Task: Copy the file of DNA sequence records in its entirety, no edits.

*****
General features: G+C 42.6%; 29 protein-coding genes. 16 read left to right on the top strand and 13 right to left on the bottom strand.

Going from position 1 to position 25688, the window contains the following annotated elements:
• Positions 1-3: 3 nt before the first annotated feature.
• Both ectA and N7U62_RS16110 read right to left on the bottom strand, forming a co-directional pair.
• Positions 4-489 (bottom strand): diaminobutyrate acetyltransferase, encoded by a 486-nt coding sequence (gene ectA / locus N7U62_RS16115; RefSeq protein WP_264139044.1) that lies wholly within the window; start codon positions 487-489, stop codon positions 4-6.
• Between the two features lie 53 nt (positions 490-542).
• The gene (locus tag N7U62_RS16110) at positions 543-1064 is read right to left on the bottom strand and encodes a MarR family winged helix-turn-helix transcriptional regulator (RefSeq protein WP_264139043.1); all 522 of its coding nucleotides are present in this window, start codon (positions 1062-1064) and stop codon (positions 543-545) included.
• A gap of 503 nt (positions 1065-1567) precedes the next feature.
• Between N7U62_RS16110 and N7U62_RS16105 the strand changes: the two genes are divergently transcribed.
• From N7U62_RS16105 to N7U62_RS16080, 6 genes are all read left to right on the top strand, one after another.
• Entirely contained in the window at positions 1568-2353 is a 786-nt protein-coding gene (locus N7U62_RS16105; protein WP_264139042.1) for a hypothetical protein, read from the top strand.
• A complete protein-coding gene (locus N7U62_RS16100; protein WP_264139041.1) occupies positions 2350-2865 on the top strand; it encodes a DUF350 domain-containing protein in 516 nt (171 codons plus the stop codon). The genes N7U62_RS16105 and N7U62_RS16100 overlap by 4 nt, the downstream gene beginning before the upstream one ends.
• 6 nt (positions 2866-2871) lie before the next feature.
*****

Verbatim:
General features: G+C 42.6%; 29 protein-coding genes. 16 read left to right on the top strand and 13 right to left on the bottom strand.

Going from position 1 to position 25688, the window contains the following annotated elements:
• Positions 1-3: 3 nt before the first annotated feature.
• Both ectA and N7U62_RS16110 read right to left on the bottom strand, forming a co-directional pair.
• Positions 4-489 (bottom strand): diaminobutyrate acetyltransferase, encoded by a 486-nt coding sequence (gene ectA / locus N7U62_RS16115; RefSeq protein WP_264139044.1) that lies wholly within the window; start codon positions 487-489, stop codon positions 4-6.
• Between the two features lie 53 nt (positions 490-542).
• The gene (locus tag N7U62_RS16110) at positions 543-1064 is read right to left on the bottom strand and encodes a MarR family winged helix-turn-helix transcriptional regulator (RefSeq protein WP_264139043.1); all 522 of its coding nucleotides are present in this window, start codon (positions 1062-1064) and stop codon (positions 543-545) included.
• A gap of 503 nt (positions 1065-1567) precedes the next feature.
• Between N7U62_RS16110 and N7U62_RS16105 the strand changes: the two genes are divergently transcribed.
• From N7U62_RS16105 to N7U62_RS16080, 6 genes are all read left to right on the top strand, one after another.
• Entirely contained in the window at positions 1568-2353 is a 786-nt protein-coding gene (locus N7U62_RS16105; protein WP_264139042.1) for a hypothetical protein, read from the top strand.
• A complete protein-coding gene (locus N7U62_RS16100; protein WP_264139041.1) occupies positions 2350-2865 on the top strand; it encodes a DUF350 domain-containing protein in 516 nt (171 codons plus the stop codon). The genes N7U62_RS16105 and N7U62_RS16100 overlap by 4 nt, the downstream gene beginning before the upstream one ends.
• 6 nt (positions 2866-2871) lie before the next feature.